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What's ahead in 2008 house market

Jim Power

Chief economist Friends First

THE market is still dead and will remain so for some while. The only properties turning around are those in very good areas, but even these are selling 15 per cent below their guide price.

In general, however, about 90 per cent of those on the market are not selling. Confidence among buyers has been shattered and the key reason is the belief that prices will fall further and if you believe that you will postpone the decision to buy. The stamp duty changes are not sufficient to turn the market around

The key market force in 2008 will be ongoing expectations for lower prices and huge levels of buyer resistance.

Interest rates are a key catalyst and the expectation of further increases was a factor bearing down on the market.

That has now changed and the ECB will find it difficult to justify any further rate increases, so there is better news on that front.

Any cut will be small and that will not be sufficient to turn the market around.

Overall then, 2008 will be another difficult year, characterised by buyer caution and downward pressure on prices which will probably fall another 5 or 10 per cent.

As the autumn selling season resumes there will be more life but it will be 2009 before we see real recovery. It will potentially be 2010 before we see prices matching what was attained in early 2007.

David Duffy

Author of Permanent TSB/ESRI house price index

THE two key things are interest rates and sentiment. There is a lot of bad news coming out about the economy in general and media speculation about the housing and property market, which has acted as a drag on confidence.

Interest rate increases have also been a drag but they are now very close to the top of the cycle, even if there is one more increase in the pipeline.

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The Budget will make some difference as it wasn't as severe as anticipated. The increases in mortgage interest relief had been well flagged in advance although the changes to stamp duty were more of a surprise. That tax needed to be reformed, although I would not have done it now. However, it will facilitate mobility if and when people decide to move. But they will not decide to move on that basis, rather affordability will be key.

In the early to mid part of the year we will see low activity levels and some further declines in prices but towards the middle of the year moderate growth in prices should return on the back of some improvement in sentiment and a clearer interest rate picture.

We have to remember that there are still forecast increases in employment and income, so if rates peak and prices continue to moderate we will get improvements in affordability. However, any increases will be moderate, so it will probably be the end of 2009 before prices return to previous peaks.

Geoff Tucker

Economist Hooke and MacDonald

IT is fair to say the past year has been challenging in terms of residential sales. Buyer confidence is at low levels and people have been holding-off buying decisions.

However, as we head into the New Year there should be an improvement. First is the changing interest rate environment. We believe a cut is likely. If we get a signal early in 2008 that the next move will be down, it will help to restore confidence. This will be important for potential buyers.

Second, it is now becoming, on average, cheaper to buy than to rent, at least in certain first-time buyer sectors of the market when you take into account mortgage interest relief up to €333 a month.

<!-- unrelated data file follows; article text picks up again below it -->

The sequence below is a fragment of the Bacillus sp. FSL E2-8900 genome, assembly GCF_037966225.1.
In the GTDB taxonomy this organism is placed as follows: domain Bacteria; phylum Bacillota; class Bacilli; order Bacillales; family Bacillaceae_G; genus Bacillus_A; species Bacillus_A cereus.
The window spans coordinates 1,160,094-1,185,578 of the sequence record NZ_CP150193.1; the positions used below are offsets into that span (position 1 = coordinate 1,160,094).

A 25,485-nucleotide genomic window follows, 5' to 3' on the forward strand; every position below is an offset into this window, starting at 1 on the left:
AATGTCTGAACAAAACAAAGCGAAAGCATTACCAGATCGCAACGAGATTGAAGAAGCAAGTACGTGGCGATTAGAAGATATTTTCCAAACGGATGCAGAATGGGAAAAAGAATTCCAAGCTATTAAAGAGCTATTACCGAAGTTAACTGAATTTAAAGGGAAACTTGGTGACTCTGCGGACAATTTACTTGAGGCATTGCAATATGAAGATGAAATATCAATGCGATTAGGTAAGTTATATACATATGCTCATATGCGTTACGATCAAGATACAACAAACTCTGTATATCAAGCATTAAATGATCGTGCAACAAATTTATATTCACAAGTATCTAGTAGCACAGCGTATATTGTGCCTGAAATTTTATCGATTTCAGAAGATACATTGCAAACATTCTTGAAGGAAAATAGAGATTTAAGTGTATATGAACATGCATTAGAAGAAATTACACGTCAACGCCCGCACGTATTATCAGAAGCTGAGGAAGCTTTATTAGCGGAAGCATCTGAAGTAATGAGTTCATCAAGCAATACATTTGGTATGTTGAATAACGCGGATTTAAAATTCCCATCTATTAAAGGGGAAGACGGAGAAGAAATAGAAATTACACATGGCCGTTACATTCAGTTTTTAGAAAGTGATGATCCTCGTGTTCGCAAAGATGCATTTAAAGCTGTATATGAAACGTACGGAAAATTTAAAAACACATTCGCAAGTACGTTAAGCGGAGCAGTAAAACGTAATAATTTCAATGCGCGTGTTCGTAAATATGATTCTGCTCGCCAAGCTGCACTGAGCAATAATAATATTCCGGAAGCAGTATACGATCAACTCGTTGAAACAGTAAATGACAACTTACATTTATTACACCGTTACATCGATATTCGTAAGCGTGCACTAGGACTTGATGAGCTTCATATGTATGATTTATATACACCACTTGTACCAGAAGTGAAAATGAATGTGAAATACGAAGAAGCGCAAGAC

At the same time, rents are increasing, which is positive from a property market perspective. Some first-time buyers are now likely to switch back from renting to buying.

In addition, in the second- hand market the changes in stamp duty should feed through to a pick up in activity of people trading-up.

The changes to stamp duty in the recent Budget are a welcome development but it is not the single defining feature of the market.

However, when combined with falling rates and the fact that it is becoming cheaper to buy, it will ensure that price growth levels-out early in the year.

New home registrations have also slipped so the supply of new homes will be dampened later this year, and in some areas we will see the emergence of supply gaps, which will have an impact. But it will be 2009 before prices are back to 2005 levels -- before the market started to overheat.

Tom Foley

Chief executive IIB Homeloans

WHILE there is still quite an amount of nervousness about the market at present, I believe that overall prospects remain reasonably healthy.

We should see a pick-up in transactions and greater stability in prices as excessive pessimism fades.

The basic requirement for a healthy property market is a healthy economy and I believe that will remain in place in Ireland in 2008 and beyond.

In spite of a lot of negative talk, the Irish economy is solid. Although the pace of growth is easing, particularly in the construction sector, our forecast is for GDP to increase by roughly three per cent in 2008.

This sort of increase, which remains much greater than in most other economies, should be sufficient to ensure incomes and employment continue to grow.

There is also little doubt that the sequence of interest rate increases that we have seen since the end of 2005 has been the major driver of the softening in the property markets.

Fortunately, it appears that we could be close to a turning point in the interest rate cycle. It is becoming more and more likely that the next significant change in borrowing costs in Ireland will come as a result of lower rather than higher interest rates.


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